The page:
The term "publishing" has become a charged word. And it's more than just semantics. To those in the traditional publishing industry—we found ourselves having to say "traditional publishing" often at South by Southwest Interactive's whirl of seminars, panels, and meetups—a publisher is a company that publishes books. But this word has quickly expanded to include more than just books, and the companies that produce books. Does it matter? It matters very much. That traditional publishers now publish for readers who consider themselves publishers is a paradigm shift and, whether those in the traditional publishing space realize it or not, it is changing the way people see the industry.
Measuring Social Media
Given the buzzy-ness of the term "social media"—and that it seems to be the lynchpin of social marketing, selling everything from socks to movies to, yes, books—a number of panels at SXSWi were dedicated to figuring out how to measure the effectiveness of different social media outreach programs. So you're on Twitter and you have a Facebook fan page, but what are those tweets and Facebook friends actually doing for you? Are you enhancing your brand? Are they buying your books? Thinking about buying your books? Telling friends to buy your books? One company trying to lift the veil on the effectiveness of social media, especially for content companies, is New York's SocialFlow (socialflow.com). The company provides analytics on Twitter, Facebook, and Google Buzz—current clients include the New York Times and the Wall Street Journal, and Knopf is in talks to hire the firm. What should you tweet? When should you tweet? What should you push out on your Facebook page? SocialFlow is looking to answer those questions.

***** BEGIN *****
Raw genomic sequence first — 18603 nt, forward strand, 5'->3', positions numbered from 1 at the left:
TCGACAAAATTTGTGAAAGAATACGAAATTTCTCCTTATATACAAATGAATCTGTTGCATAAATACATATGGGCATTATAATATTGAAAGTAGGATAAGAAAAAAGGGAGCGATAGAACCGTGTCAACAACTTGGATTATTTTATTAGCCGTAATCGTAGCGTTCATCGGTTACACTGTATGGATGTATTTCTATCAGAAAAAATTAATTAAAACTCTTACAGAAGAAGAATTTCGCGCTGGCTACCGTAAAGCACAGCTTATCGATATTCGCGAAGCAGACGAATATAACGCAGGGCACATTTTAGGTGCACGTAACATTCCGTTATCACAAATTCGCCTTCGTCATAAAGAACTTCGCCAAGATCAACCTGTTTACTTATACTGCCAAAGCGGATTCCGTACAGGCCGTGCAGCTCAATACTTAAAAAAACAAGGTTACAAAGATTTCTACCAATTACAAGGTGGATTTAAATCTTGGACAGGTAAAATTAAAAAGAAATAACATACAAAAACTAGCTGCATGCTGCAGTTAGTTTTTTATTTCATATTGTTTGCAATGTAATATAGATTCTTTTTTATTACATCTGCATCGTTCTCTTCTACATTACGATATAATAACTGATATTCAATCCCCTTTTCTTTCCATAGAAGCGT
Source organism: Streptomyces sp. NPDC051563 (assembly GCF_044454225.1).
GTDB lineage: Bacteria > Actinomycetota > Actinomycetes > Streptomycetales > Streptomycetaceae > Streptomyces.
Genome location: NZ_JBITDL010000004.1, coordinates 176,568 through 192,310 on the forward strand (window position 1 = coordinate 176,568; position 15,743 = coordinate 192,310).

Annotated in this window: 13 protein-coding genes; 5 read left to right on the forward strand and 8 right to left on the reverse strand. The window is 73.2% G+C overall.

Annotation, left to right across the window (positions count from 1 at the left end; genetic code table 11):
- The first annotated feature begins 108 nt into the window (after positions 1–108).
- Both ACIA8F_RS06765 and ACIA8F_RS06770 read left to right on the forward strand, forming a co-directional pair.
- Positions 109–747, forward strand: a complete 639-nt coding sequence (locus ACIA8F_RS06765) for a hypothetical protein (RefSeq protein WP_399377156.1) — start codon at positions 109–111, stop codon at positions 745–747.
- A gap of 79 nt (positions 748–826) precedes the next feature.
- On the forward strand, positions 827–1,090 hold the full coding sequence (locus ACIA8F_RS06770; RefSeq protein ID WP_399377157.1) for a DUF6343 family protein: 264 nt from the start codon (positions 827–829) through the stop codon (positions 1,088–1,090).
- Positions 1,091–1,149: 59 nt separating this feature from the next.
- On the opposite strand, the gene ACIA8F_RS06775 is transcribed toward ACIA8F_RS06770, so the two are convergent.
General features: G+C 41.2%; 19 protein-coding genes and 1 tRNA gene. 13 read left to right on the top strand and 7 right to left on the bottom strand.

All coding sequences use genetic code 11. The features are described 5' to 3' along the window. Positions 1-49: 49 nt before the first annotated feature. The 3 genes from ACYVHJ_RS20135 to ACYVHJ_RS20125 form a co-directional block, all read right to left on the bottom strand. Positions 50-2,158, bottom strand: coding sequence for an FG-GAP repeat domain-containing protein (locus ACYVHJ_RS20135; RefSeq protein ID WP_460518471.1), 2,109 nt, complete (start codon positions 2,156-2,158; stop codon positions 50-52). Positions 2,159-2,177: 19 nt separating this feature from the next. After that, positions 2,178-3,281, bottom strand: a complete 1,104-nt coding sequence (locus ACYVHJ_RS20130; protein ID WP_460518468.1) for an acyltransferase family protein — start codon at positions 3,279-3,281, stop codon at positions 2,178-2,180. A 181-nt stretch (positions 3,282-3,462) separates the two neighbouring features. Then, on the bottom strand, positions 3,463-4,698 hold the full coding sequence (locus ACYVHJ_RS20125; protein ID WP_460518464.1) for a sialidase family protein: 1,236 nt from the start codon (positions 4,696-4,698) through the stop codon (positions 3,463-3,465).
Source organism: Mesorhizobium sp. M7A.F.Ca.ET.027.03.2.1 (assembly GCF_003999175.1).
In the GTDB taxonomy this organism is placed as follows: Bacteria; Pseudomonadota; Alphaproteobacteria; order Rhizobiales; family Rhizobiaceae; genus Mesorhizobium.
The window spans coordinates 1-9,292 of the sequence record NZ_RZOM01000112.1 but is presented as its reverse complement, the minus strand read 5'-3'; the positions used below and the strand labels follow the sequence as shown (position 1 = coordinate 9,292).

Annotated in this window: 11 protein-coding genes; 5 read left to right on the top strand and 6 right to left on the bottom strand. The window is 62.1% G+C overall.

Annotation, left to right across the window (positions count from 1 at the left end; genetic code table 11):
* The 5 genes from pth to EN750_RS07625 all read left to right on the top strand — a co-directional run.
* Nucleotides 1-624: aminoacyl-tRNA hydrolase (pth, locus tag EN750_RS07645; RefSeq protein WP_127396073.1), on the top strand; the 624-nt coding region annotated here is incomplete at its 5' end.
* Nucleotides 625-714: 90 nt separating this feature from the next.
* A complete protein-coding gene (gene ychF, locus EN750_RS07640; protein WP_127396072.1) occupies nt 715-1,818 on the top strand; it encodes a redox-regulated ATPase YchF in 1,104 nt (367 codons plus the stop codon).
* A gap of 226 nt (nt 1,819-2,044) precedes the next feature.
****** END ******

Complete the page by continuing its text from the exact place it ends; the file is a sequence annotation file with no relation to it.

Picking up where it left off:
What Is Transmedia, and Should I Care?
One of the most fascinating elements of SXSWi is seeing how other industries are looking at new modes of storytelling, both to sell their products and to deliver their products. In "traditional publishing," there has been some dabbling in transmedia storytelling. Back in 2007, Canongate launched an alternate reality game to draw readers into Steven Hall's twist-laden thriller, The Raw Shark Texts, about a man who lost his memory and who is led down a postmodern rabbit hole. Lisa Holton's company, Fourth Story Media, was founded specifically to create transmedia projects for (and with) publishers, and launched the print-and-Web series the Amanda Project (about a missing girl). And Scholastic also more-than-dabbled with its multiplatform book-Web-game, the 39 Clues. At a panel called "Transmedia: Transmonetisation," British IP lawyers Alex Chapman and James Kay discussed potential ways developers can work with companies on monetizing their games. One inexpensive way to build a transmedia element into a story or around a story (as a promotional tool), they said, is by allowing the developer to keep the rights to his coding structure, rather than paying the full cost of the product (Other, more complicated, options have to do with profit-sharing models instead of a standard fee.)
At a panel on the dangers of transmedia projects, called "Hoax or Transmedia? The Ethics of Pervasive Fiction," game designer Andrea Phillips (deusexmachinatio.com) offered an insightful peek into the history of transmedia by way of a talk about the dangers—legal and otherwise—of too effectively tricking your audience. Phillips, who worked on Running Press's transmedia YA series Cathy's Book, talked about legal issues companies have run into by running marketing campaigns that frightened or upset consumers. (Phillips herself ran into a snag on a campaign she worked on for the Universal disaster film 2012, upsetting NASA for marketing materials featuring junk science that the agency thought described a scenario that it believed could happen.) Aside from the legal takeaway, Phillips zeroed in on many of the touchstones of what transmedia actually is, namely a form of storytelling that, as she put it, "blurs the lines between reality and fiction" and ultimately "tries to tell stories that feel true." Of course tricking readers/players too effectively, aside from bringing a lawsuit, can also simply cause a storyteller to lose its audience.